New Roles Mean New Challenges for Mesothelioma Caregivers
When a loved one is faced with a serious illness, it strikes fear into the hearts of all those who love that person.
We worry about those we love, but when someone gets sick, it is a whole new ball game. Who can take better care of a patient than someone who truly loves them?
When families are faced with serious illnesses, such as mesothelioma, one or more members of the family may step in and take on a new care provider role.
Most of us feel as though only we can provide the best quality of care for our loved one. Not that we are all trained and qualified nursing staff, but we feel this way because we have an emotional investment in our loved one, and we want to care for them.
Taking on New Roles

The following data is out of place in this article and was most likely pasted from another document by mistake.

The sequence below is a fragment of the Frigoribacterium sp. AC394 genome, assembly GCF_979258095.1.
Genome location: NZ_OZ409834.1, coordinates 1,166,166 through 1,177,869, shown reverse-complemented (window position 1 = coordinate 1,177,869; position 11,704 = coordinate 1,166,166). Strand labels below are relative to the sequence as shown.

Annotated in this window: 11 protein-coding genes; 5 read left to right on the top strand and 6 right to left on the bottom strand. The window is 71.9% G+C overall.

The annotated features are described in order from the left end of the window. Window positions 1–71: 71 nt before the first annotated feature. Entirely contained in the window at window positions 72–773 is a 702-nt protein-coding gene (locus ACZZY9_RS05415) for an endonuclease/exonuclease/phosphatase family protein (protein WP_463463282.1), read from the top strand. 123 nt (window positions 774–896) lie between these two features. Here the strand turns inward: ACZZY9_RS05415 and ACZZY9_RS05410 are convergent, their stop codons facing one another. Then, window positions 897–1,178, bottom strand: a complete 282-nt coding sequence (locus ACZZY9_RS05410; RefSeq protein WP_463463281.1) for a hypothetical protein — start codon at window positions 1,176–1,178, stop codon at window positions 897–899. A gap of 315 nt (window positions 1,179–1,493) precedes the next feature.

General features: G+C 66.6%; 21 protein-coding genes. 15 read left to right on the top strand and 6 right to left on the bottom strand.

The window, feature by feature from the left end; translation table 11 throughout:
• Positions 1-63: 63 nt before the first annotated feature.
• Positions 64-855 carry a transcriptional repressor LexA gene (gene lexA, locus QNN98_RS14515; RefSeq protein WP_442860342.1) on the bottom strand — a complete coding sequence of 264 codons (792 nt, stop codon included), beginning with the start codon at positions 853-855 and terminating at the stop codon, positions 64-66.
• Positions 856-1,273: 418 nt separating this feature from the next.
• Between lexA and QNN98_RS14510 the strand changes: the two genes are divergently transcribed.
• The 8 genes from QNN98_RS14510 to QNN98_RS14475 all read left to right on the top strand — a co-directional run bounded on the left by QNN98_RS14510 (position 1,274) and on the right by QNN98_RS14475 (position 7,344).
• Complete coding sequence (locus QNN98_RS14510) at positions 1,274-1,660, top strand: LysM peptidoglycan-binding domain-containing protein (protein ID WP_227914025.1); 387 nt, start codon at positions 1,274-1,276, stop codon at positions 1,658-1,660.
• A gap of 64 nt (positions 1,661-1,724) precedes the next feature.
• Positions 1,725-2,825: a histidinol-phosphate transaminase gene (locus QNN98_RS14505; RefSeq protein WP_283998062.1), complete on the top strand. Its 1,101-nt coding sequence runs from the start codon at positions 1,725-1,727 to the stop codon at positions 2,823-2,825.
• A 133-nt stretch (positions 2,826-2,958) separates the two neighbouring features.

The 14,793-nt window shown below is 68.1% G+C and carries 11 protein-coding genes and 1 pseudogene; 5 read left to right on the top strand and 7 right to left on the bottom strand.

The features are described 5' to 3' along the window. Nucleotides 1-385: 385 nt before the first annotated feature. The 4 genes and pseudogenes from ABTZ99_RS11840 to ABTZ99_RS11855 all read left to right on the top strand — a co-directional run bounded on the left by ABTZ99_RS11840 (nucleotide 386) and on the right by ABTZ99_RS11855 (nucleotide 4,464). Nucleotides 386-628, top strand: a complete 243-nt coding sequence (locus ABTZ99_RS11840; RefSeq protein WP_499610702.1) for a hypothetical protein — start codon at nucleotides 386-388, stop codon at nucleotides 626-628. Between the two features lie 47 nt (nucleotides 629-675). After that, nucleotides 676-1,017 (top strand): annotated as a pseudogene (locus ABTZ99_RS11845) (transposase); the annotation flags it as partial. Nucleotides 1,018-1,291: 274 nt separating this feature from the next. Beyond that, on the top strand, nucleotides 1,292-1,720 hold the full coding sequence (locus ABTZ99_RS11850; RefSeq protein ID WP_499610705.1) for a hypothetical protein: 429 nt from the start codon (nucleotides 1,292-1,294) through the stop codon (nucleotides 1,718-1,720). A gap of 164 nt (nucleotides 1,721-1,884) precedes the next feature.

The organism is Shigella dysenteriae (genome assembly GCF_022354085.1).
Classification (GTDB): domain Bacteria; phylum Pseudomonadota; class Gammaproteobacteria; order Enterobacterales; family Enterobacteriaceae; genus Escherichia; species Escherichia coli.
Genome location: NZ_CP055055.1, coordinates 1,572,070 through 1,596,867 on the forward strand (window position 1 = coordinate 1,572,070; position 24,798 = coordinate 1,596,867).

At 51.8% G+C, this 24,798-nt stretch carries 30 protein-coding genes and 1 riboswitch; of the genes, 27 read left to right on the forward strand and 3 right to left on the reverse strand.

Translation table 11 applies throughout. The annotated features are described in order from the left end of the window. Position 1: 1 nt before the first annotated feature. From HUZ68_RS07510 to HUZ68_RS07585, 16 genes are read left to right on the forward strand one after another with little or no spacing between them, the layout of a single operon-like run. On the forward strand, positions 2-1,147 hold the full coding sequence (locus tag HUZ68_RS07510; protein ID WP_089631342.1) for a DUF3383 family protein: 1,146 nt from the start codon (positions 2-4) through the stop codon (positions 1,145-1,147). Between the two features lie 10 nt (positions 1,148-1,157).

When my father was diagnosed with mesothelioma, my mother became his caretaker, and I took on a housekeeping role. She had many duties she fulfilled, including scheduling appointments, making sure he was following doctors’ orders, managing his chemotherapy port and just being available for emotional support.
She served as his full-time private nurse. Taking care of him made her feel useful. She felt as though being his caregiver expressed her love and devotion to him.
I took over with the household where she had left off. I cooked meals, maintained the housekeeping and did all the laundry. I was only 14, so some of the meals I concocted were more like somewhat edible science experiments.
I assumed that role because my parents needed me to fulfill those duties. I was also terrified of medical equipment and nursing tasks. I would go into another room any time the port was mentioned. I was scared.